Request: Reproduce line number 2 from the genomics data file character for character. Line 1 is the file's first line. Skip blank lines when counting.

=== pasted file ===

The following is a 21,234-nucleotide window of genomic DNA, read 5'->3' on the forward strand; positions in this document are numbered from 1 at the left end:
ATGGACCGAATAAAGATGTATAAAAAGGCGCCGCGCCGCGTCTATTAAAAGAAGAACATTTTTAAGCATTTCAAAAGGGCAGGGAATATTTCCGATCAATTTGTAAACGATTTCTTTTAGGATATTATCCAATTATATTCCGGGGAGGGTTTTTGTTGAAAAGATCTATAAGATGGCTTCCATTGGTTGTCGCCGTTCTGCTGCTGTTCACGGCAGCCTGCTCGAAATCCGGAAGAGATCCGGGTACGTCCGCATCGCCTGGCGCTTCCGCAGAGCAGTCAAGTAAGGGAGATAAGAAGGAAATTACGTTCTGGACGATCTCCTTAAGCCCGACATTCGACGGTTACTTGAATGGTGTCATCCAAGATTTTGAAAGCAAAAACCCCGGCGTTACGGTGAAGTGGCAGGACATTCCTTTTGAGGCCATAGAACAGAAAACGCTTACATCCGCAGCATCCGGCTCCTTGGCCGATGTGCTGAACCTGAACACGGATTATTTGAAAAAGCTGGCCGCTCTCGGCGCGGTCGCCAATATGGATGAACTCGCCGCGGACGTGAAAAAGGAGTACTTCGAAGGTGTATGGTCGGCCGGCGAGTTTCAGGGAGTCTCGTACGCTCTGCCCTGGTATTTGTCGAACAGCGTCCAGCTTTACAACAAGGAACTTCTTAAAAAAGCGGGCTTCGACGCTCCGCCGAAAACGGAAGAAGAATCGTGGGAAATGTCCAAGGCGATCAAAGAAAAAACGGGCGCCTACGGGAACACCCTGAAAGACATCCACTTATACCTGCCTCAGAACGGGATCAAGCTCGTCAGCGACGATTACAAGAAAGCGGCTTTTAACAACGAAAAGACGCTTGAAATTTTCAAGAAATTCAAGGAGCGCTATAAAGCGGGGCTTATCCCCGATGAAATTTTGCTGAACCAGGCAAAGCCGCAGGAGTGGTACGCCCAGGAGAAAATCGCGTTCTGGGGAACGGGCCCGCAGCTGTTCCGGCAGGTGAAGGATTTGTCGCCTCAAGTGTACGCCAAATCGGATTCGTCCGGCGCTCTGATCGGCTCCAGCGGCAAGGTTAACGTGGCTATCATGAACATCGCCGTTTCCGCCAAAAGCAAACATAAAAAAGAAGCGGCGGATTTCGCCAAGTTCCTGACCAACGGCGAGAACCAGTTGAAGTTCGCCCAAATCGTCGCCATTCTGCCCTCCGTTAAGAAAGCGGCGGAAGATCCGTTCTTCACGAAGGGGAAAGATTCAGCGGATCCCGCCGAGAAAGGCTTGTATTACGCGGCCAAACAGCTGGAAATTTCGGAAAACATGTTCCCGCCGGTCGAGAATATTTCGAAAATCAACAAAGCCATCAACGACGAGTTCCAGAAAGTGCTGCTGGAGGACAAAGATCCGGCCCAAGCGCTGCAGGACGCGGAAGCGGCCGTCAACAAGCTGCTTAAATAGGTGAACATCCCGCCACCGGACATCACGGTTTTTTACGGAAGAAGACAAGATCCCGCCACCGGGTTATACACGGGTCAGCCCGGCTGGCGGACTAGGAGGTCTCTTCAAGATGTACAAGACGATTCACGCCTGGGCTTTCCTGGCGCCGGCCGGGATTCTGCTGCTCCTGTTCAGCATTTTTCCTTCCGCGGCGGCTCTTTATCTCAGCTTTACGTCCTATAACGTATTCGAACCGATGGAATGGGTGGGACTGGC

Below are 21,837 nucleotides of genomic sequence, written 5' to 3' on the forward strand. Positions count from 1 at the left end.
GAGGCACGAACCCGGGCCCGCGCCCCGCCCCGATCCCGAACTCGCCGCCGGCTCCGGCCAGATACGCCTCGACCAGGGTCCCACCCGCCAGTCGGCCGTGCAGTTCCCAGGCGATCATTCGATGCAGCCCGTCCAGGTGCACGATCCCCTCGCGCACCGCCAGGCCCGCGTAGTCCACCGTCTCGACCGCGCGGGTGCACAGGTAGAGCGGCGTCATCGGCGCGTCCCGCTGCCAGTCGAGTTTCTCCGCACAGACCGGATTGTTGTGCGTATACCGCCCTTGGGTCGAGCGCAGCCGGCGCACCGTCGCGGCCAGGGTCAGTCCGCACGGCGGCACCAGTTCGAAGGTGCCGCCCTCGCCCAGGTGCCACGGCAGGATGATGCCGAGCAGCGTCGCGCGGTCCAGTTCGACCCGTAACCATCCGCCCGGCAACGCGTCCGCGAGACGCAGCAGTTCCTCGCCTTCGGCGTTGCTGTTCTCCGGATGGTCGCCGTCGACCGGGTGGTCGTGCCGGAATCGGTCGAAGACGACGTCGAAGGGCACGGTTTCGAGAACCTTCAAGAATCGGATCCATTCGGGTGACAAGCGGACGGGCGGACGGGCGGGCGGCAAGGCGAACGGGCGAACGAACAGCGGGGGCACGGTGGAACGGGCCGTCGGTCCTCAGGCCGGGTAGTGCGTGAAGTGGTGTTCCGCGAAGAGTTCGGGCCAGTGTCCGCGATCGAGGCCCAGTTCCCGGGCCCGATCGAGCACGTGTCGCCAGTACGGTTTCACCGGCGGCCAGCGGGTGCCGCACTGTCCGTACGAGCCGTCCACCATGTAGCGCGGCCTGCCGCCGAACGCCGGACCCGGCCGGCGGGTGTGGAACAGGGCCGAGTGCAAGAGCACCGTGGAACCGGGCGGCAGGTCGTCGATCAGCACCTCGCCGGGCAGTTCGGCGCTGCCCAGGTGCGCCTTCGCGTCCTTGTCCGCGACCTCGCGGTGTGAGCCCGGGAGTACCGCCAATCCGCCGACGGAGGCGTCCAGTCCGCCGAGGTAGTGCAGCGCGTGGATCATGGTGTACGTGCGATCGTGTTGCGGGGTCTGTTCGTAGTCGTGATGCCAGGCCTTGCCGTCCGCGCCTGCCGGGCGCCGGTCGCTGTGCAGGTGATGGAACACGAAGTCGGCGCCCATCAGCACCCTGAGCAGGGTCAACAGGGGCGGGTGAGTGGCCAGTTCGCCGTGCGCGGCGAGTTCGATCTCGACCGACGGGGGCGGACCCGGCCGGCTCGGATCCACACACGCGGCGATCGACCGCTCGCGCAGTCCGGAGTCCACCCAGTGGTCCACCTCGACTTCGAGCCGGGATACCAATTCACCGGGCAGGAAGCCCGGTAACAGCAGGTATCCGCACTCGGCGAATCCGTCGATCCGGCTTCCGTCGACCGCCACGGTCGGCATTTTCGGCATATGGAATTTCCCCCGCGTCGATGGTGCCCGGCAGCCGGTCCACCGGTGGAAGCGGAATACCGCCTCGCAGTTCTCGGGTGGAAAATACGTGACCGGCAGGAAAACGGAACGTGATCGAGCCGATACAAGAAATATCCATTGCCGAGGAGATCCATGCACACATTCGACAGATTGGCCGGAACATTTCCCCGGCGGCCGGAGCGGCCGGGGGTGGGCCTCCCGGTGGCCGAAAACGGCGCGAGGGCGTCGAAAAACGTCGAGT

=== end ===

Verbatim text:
ATGGACCGAATAAAGATGTATAAAAAGGCGCCGCGCCGCGTCTATTAAAAGAAGAACATTTTTAAGCATTTCAAAAGGGCAGGGAATATTTCCGATCAATTTGTAAACGATTTCTTTTAGGATATTATCCAATTATATTCCGGGGAGGGTTTTTGTTGAAAAGATCTATAAGATGGCTTCCATTGGTTGTCGCCGTTCTGCTGCTGTTCACGGCAGCCTGCTCGAAATCCGGAAGAGATCCGGGTACGTCCGCATCGCCTGGCGCTTCCGCAGAGCAGTCAAGTAAGGGAGATAAGAAGGAAATTACGTTCTGGACGATCTCCTTAAGCCCGACATTCGACGGTTACTTGAATGGTGTCATCCAAGATTTTGAAAGCAAAAACCCCGGCGTTACGGTGAAGTGGCAGGACATTCCTTTTGAGGCCATAGAACAGAAAACGCTTACATCCGCAGCATCCGGCTCCTTGGCCGATGTGCTGAACCTGAACACGGATTATTTGAAAAAGCTGGCCGCTCTCGGCGCGGTCGCCAATATGGATGAACTCGCCGCGGACGTGAAAAAGGAGTACTTCGAAGGTGTATGGTCGGCCGGCGAGTTTCAGGGAGTCTCGTACGCTCTGCCCTGGTATTTGTCGAACAGCGTCCAGCTTTACAACAAGGAACTTCTTAAAAAAGCGGGCTTCGACGCTCCGCCGAAAACGGAAGAAGAATCGTGGGAAATGTCCAAGGCGATCAAAGAAAAAACGGGCGCCTACGGGAACACCCTGAAAGACATCCACTTATACCTGCCTCAGAACGGGATCAAGCTCGTCAGCGACGATTACAAGAAAGCGGCTTTTAACAACGAAAAGACGCTTGAAATTTTCAAGAAATTCAAGGAGCGCTATAAAGCGGGGCTTATCCCCGATGAAATTTTGCTGAACCAGGCAAAGCCGCAGGAGTGGTACGCCCAGGAGAAAATCGCGTTCTGGGGAACGGGCCCGCAGCTGTTCCGGCAGGTGAAGGATTTGTCGCCTCAAGTGTACGCCAAATCGGATTCGTCCGGCGCTCTGATCGGCTCCAGCGGCAAGGTTAACGTGGCTATCATGAACATCGCCGTTTCCGCCAAAAGCAAACATAAAAAAGAAGCGGCGGATTTCGCCAAGTTCCTGACCAACGGCGAGAACCAGTTGAAGTTCGCCCAAATCGTCGCCATTCTGCCCTCCGTTAAGAAAGCGGCGGAAGATCCGTTCTTCACGAAGGGGAAAGATTCAGCGGATCCCGCCGAGAAAGGCTTGTATTACGCGGCCAAACAGCTGGAAATTTCGGAAAACATGTTCCCGCCGGTCGAGAATATTTCGAAAATCAACAAAGCCATCAACGACGAGTTCCAGAAAGTGCTGCTGGAGGACAAAGATCCGGCCCAAGCGCTGCAGGACGCGGAAGCGGCCGTCAACAAGCTGCTTAAATAGGTGAACATCCCGCCACCGGACATCACGGTTTTTTACGGAAGAAGACAAGATCCCGCCACCGGGTTATACACGGGTCAGCCCGGCTGGCGGACTAGGAGGTCTCTTCAAGATGTACAAGACGATTCACGCCTGGGCTTTCCTGGCGCCGGCCGGGATTCTGCTGCTCCTGTTCAGCATTTTTCCTTCCGCGGCGGCTCTTTATCTCAGCTTTACGTCCTATAACGTATTCGAACCGATGGAATGGGTGGGACTGGC